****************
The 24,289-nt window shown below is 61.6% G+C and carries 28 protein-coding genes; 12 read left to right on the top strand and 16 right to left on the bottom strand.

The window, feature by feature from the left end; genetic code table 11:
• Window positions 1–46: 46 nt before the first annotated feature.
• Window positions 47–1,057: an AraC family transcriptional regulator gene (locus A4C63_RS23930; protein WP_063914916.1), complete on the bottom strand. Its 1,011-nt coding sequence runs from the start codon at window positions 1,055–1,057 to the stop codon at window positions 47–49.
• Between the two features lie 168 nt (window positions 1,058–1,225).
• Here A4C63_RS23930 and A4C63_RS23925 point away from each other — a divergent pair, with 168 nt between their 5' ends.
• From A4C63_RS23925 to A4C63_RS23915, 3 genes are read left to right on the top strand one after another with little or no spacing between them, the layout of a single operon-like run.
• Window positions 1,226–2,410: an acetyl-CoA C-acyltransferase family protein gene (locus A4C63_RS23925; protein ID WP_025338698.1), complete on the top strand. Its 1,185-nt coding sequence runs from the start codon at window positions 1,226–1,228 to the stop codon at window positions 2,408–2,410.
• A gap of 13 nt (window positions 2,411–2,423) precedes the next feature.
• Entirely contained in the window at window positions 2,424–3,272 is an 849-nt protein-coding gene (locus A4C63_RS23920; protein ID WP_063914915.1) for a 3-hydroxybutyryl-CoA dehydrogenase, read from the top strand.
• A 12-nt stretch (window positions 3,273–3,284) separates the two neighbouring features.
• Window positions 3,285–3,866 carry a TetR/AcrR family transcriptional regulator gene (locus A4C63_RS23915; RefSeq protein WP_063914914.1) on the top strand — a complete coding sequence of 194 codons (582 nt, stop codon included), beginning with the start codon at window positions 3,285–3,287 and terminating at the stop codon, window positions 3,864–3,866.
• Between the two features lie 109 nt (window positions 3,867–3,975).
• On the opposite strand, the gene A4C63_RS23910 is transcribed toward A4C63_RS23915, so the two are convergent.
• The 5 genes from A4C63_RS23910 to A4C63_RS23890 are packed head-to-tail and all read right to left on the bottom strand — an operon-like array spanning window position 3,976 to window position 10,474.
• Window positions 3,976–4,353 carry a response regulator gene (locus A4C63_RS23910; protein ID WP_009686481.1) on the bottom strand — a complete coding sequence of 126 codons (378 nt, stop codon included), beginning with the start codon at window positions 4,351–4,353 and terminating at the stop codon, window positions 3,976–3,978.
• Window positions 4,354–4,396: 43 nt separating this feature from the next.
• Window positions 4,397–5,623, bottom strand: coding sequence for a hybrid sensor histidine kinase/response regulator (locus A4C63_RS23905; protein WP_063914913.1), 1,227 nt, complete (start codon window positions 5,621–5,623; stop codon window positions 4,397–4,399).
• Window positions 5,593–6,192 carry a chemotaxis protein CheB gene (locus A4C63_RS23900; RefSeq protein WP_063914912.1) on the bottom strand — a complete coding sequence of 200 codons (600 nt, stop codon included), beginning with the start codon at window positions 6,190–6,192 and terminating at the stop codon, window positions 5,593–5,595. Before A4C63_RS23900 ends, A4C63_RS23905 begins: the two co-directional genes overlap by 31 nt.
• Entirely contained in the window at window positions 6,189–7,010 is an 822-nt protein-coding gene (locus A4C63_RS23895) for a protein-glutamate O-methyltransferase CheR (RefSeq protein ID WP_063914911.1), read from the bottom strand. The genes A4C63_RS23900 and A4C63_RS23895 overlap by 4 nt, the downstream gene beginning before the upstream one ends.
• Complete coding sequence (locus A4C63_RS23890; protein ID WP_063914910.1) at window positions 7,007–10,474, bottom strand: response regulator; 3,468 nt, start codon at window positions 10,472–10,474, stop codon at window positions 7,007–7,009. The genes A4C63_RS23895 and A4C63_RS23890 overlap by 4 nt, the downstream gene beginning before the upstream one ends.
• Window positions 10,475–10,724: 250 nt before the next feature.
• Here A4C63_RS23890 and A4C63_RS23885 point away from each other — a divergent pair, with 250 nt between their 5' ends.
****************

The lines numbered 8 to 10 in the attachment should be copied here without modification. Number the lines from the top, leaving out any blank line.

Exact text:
• Window positions 1,226–2,410: an acetyl-CoA C-acyltransferase family protein gene (locus A4C63_RS23925; protein ID WP_025338698.1), complete on the top strand. Its 1,185-nt coding sequence runs from the start codon at window positions 1,226–1,228 to the stop codon at window positions 2,408–2,410.
• A gap of 13 nt (window positions 2,411–2,423) precedes the next feature.
• Entirely contained in the window at window positions 2,424–3,272 is an 849-nt protein-coding gene (locus A4C63_RS23920; protein ID WP_063914915.1) for a 3-hydroxybutyryl-CoA dehydrogenase, read from the top strand.